Use of bone transport to treat tibial large segmental defects: experimental study in dogs

The aim of this study was to evaluate the bone transport technique using the Ilizarov external fixator for the treatment of the extensive segmental bone defect induced in the tibia of seven dogs. An Ilizarov frame assembled with one proximal half-ring, one middle ring and one distal ring, all connected to each other, was used. Thirty percent of the tibia and fibula were removed in the medium and distal parts of the diaphyses, between the medium and distal rings. The bone defect was reconstructed by bone transport using a bone segment developed by proximal subperiosteal osteotomy of the tibia between the half-ring and the middle ring. Bone transport started seven days after surgery (0.5mm every 12 hours). Compression was applied in the docking area. The neutral fixation frame period was 14 weeks. The frame was removed at the end of this period, and the dogs were observed for four more weeks. Complications such as intercalary segment deviation (2 dogs) during the trajectory, and nonunion (2 dogs) in the docking area were observed. The functional results were considered poor in the two, fair in three, good in one and excellent in the other dog. The bone transport allowed reconstruction of large segmental bone defect, however, it may have problems during the trajectory of the transport bone segment and in its healing in the docking area.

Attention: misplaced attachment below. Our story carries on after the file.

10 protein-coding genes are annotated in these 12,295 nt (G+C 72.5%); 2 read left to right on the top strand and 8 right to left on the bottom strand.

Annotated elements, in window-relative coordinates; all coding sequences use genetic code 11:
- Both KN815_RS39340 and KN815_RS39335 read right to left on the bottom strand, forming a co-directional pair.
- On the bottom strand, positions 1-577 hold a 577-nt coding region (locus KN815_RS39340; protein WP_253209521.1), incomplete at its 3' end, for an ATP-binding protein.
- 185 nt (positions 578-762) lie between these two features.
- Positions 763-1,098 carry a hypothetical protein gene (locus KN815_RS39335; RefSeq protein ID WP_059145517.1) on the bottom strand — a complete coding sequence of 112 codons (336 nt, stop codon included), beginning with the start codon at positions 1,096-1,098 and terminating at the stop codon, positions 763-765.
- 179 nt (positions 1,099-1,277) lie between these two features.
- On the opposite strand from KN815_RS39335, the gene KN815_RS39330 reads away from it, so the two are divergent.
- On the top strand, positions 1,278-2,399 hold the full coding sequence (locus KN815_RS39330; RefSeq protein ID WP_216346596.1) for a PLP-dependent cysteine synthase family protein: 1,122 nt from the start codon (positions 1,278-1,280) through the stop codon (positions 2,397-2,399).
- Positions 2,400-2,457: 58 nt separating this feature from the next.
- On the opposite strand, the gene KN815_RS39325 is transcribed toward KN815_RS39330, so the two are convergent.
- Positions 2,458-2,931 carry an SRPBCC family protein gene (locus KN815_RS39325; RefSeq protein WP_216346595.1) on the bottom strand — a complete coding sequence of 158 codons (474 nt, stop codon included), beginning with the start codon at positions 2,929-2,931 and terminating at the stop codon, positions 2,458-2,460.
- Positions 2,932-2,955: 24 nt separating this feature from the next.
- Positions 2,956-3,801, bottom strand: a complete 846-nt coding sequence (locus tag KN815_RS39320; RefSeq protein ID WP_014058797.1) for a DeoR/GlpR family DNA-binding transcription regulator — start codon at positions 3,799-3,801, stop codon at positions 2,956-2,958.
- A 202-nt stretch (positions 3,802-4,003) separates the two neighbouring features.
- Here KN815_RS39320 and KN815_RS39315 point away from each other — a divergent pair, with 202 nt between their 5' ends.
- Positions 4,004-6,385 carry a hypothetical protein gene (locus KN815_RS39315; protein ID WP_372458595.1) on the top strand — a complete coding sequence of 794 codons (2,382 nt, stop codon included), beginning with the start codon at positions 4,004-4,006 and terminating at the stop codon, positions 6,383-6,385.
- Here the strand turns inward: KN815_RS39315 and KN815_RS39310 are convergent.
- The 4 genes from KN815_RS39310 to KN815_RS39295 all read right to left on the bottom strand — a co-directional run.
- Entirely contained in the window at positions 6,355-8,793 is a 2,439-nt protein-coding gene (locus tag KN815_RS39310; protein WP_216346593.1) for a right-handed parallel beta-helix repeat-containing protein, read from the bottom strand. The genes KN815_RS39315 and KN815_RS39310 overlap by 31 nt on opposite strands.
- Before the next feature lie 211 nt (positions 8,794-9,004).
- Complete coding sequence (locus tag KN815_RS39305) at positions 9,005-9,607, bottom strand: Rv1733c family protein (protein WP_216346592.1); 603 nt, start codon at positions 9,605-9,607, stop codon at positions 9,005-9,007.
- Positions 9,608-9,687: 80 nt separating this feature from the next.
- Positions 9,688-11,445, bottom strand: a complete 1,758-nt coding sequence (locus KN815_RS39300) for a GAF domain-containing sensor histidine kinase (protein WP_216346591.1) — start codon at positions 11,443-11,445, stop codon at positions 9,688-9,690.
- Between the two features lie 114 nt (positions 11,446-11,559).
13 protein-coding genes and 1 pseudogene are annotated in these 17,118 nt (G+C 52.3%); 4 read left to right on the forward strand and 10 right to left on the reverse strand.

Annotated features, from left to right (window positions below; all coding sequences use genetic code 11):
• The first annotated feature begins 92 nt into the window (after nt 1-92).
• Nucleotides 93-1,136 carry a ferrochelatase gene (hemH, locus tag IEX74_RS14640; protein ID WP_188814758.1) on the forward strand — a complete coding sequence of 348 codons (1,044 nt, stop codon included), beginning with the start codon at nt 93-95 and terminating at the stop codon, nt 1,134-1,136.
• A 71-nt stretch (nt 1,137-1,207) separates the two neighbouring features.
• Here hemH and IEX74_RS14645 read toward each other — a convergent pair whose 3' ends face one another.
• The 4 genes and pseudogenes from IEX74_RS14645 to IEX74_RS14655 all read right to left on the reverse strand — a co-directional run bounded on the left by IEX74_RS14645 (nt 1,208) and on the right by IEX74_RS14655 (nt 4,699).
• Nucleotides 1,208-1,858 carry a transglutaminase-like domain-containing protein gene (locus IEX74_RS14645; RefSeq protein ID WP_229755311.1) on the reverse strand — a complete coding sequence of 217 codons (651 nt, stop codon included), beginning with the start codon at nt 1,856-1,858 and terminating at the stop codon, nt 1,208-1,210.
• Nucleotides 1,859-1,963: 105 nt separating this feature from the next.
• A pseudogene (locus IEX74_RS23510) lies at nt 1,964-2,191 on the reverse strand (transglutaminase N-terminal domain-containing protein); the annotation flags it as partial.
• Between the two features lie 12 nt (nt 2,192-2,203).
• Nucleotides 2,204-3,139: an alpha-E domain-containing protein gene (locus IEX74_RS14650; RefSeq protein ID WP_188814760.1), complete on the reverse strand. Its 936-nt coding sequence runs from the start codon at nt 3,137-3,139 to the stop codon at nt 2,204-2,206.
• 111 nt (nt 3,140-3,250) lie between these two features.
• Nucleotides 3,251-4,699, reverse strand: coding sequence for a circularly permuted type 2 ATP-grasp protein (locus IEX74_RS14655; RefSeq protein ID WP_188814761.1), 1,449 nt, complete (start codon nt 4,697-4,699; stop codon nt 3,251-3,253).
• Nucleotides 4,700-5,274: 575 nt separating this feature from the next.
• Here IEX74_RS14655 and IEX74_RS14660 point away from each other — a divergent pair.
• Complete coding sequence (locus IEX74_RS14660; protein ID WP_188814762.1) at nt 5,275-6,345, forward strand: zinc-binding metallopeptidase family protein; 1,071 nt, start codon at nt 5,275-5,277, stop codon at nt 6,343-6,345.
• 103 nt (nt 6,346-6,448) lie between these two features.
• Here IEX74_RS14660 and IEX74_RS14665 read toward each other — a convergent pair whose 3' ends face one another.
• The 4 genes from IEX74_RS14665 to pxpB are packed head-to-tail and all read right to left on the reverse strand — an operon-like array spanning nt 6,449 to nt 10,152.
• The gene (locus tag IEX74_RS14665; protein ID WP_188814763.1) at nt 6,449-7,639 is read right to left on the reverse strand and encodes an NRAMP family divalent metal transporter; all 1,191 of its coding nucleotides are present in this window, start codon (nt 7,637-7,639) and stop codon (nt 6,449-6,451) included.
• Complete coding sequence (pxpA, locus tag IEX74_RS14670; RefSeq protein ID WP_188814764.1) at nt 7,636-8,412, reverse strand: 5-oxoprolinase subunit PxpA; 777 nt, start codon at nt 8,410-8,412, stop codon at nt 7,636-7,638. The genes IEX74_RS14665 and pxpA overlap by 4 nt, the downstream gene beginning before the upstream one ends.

dog; bone transport; external fixator; tibia; Ilizarov

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